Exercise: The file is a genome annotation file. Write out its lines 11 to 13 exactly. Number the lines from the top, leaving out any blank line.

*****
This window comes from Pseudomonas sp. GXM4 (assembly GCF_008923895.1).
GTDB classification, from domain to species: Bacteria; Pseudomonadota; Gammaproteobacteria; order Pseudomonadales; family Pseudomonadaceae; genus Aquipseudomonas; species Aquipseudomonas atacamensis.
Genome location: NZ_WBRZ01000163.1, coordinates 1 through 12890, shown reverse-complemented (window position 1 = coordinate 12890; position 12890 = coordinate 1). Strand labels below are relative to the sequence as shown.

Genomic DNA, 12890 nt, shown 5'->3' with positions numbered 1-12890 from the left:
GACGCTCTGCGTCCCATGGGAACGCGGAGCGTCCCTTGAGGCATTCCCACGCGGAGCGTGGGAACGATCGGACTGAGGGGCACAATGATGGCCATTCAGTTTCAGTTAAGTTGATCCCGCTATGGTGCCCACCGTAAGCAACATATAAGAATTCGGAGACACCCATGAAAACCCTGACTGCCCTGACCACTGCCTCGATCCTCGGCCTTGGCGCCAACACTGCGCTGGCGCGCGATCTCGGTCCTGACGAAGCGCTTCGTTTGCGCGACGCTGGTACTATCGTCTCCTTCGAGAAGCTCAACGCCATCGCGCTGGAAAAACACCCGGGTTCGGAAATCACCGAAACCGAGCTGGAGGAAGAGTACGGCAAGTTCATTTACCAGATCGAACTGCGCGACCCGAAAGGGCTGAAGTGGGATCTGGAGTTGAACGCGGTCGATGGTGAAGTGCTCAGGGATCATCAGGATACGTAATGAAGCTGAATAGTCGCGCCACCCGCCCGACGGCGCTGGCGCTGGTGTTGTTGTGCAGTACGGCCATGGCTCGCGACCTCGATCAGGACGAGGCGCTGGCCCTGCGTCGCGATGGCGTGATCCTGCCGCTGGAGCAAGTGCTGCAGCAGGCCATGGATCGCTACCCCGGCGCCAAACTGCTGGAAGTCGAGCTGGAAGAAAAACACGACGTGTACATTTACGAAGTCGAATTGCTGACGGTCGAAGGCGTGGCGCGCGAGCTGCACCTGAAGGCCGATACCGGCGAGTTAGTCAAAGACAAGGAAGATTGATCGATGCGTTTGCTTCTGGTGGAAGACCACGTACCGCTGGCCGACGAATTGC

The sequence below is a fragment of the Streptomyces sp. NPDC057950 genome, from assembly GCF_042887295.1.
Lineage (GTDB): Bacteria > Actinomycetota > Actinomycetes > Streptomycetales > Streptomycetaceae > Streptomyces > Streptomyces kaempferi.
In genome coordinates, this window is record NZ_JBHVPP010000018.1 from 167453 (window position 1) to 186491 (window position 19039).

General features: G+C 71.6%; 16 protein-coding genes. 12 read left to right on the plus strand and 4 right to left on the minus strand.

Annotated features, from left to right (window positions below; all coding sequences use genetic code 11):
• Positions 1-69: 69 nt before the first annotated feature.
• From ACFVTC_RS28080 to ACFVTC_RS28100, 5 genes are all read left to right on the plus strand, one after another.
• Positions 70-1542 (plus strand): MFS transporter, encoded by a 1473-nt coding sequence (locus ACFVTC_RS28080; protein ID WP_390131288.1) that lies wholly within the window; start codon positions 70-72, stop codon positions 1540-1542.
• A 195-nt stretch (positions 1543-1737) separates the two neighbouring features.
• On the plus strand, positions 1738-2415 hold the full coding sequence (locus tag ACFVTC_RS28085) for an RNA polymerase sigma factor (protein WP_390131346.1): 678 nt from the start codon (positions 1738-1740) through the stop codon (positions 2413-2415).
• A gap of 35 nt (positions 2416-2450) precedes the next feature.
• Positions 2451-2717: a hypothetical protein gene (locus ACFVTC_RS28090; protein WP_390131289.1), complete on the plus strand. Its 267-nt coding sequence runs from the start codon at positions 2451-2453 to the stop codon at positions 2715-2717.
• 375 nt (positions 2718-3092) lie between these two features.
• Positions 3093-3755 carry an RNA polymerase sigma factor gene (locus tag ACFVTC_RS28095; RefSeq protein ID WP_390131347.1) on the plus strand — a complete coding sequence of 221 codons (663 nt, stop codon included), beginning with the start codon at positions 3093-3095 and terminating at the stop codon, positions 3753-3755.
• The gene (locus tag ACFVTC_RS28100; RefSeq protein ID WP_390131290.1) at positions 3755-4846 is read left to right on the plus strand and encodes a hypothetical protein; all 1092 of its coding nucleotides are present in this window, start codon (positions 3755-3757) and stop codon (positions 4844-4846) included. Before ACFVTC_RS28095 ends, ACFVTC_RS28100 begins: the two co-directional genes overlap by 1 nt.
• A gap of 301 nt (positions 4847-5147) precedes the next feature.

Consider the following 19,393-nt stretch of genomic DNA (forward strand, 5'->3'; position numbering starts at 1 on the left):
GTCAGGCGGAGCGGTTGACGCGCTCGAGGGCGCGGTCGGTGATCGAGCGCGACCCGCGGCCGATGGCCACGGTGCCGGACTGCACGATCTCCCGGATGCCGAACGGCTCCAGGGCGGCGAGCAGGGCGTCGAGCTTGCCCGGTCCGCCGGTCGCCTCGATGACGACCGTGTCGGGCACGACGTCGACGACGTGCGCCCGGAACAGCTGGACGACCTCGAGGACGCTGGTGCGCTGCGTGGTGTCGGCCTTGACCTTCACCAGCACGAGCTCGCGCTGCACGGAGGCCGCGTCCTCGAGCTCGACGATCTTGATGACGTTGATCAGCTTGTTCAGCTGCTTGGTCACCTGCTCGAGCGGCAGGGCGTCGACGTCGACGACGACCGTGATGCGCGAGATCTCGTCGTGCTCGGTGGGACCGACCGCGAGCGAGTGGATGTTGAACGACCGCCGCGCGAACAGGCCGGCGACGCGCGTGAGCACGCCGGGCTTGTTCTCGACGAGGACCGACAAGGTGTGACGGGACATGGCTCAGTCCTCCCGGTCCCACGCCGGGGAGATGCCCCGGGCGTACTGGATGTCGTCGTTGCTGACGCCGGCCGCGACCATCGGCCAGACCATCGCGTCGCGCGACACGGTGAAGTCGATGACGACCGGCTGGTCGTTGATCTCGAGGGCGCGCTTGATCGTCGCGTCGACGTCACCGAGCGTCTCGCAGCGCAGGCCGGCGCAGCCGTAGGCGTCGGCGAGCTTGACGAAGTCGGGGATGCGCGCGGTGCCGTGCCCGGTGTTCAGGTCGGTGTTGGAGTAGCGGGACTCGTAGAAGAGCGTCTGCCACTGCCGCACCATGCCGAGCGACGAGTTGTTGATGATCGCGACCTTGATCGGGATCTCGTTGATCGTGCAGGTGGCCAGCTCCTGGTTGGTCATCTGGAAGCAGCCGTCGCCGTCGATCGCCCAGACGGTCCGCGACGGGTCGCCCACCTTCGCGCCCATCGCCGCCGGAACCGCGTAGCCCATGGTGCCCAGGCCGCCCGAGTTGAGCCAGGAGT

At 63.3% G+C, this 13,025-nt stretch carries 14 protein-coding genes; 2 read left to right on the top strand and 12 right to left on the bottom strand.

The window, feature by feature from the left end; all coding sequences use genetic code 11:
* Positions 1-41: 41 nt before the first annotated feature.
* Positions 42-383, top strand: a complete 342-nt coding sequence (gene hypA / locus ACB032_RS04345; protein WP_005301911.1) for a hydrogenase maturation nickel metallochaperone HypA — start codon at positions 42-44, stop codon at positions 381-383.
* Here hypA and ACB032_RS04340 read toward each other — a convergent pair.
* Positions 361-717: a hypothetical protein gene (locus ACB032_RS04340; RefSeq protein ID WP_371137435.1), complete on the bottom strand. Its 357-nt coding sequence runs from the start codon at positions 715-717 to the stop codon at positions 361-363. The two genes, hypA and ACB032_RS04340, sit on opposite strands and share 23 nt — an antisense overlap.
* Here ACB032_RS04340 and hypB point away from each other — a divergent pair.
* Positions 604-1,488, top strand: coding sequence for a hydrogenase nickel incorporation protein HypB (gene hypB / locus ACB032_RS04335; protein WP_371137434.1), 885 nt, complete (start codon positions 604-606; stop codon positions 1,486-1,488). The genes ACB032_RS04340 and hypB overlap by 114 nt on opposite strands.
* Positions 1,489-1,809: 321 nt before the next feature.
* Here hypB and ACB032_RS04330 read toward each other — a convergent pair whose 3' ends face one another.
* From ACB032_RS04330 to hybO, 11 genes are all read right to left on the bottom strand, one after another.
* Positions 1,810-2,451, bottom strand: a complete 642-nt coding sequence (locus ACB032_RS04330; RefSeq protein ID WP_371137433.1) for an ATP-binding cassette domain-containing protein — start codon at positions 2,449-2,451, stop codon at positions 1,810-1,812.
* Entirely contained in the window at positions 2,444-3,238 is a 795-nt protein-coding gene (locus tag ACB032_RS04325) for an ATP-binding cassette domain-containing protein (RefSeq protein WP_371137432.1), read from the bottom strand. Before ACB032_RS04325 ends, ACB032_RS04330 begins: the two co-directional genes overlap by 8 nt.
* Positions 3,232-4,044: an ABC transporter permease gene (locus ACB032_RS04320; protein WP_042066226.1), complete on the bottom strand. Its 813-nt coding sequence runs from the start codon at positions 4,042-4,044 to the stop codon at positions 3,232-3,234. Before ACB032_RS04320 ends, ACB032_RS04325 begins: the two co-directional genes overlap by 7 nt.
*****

• Positions 1-69: 69 nt before the first annotated feature.
• From ACFVTC_RS28080 to ACFVTC_RS28100, 5 genes are all read left to right on the plus strand, one after another.
• Positions 70-1542 (plus strand): MFS transporter, encoded by a 1473-nt coding sequence (locus ACFVTC_RS28080; protein ID WP_390131288.1) that lies wholly within the window; start codon positions 70-72, stop codon positions 1540-1542.